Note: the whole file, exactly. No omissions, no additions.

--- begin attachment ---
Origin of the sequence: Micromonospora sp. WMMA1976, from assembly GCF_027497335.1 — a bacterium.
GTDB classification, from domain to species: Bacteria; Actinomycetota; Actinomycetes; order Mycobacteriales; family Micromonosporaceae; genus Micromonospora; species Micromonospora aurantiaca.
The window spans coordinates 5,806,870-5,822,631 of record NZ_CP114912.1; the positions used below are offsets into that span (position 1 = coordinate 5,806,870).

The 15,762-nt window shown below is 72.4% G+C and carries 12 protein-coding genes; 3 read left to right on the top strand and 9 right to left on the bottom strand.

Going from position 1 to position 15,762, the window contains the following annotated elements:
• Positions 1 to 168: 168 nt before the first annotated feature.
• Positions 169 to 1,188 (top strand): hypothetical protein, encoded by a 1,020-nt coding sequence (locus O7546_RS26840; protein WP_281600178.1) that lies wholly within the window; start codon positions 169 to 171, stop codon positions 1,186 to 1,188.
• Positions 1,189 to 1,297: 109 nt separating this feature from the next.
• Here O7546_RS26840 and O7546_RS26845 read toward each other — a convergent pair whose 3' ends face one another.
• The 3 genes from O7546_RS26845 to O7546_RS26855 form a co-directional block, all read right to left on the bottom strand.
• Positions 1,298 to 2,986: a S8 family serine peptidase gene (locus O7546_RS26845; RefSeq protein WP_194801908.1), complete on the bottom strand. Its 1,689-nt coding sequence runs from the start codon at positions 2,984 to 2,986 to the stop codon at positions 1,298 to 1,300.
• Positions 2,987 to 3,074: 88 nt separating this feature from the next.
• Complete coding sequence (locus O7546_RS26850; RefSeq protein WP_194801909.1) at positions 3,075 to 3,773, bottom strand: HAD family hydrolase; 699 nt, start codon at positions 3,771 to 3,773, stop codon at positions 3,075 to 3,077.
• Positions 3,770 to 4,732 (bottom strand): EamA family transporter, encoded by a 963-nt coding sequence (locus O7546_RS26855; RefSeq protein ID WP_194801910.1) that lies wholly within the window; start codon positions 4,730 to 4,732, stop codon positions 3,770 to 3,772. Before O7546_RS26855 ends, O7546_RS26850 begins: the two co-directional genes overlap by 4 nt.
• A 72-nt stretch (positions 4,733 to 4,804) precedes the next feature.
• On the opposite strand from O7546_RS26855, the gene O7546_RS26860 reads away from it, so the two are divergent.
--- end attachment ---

Origin of the sequence: Micromonospora sp. WMMA1976, from assembly GCF_027497335.1 — a bacterium.
GTDB classification, from domain to species: Bacteria; Actinomycetota; Actinomycetes; order Mycobacteriales; family Micromonosporaceae; genus Micromonospora; species Micromonospora aurantiaca.
The window spans coordinates 5,806,870-5,822,631 of record NZ_CP114912.1; the positions used below are offsets into that span (position 1 = coordinate 5,806,870).

The 15,762-nt window shown below is 72.4% G+C and carries 12 protein-coding genes; 3 read left to right on the top strand and 9 right to left on the bottom strand.

Going from position 1 to position 15,762, the window contains the following annotated elements:
• Positions 1 to 168: 168 nt before the first annotated feature.
• Positions 169 to 1,188 (top strand): hypothetical protein, encoded by a 1,020-nt coding sequence (locus O7546_RS26840; protein WP_281600178.1) that lies wholly within the window; start codon positions 169 to 171, stop codon positions 1,186 to 1,188.
• Positions 1,189 to 1,297: 109 nt separating this feature from the next.
• Here O7546_RS26840 and O7546_RS26845 read toward each other — a convergent pair whose 3' ends face one another.
• The 3 genes from O7546_RS26845 to O7546_RS26855 form a co-directional block, all read right to left on the bottom strand.
• Positions 1,298 to 2,986: a S8 family serine peptidase gene (locus O7546_RS26845; RefSeq protein WP_194801908.1), complete on the bottom strand. Its 1,689-nt coding sequence runs from the start codon at positions 2,984 to 2,986 to the stop codon at positions 1,298 to 1,300.
• Positions 2,987 to 3,074: 88 nt separating this feature from the next.
• Complete coding sequence (locus O7546_RS26850; RefSeq protein WP_194801909.1) at positions 3,075 to 3,773, bottom strand: HAD family hydrolase; 699 nt, start codon at positions 3,771 to 3,773, stop codon at positions 3,075 to 3,077.
• Positions 3,770 to 4,732 (bottom strand): EamA family transporter, encoded by a 963-nt coding sequence (locus O7546_RS26855; RefSeq protein ID WP_194801910.1) that lies wholly within the window; start codon positions 4,730 to 4,732, stop codon positions 3,770 to 3,772. Before O7546_RS26855 ends, O7546_RS26850 begins: the two co-directional genes overlap by 4 nt.
• A 72-nt stretch (positions 4,733 to 4,804) precedes the next feature.
• On the opposite strand from O7546_RS26855, the gene O7546_RS26860 reads away from it, so the two are divergent.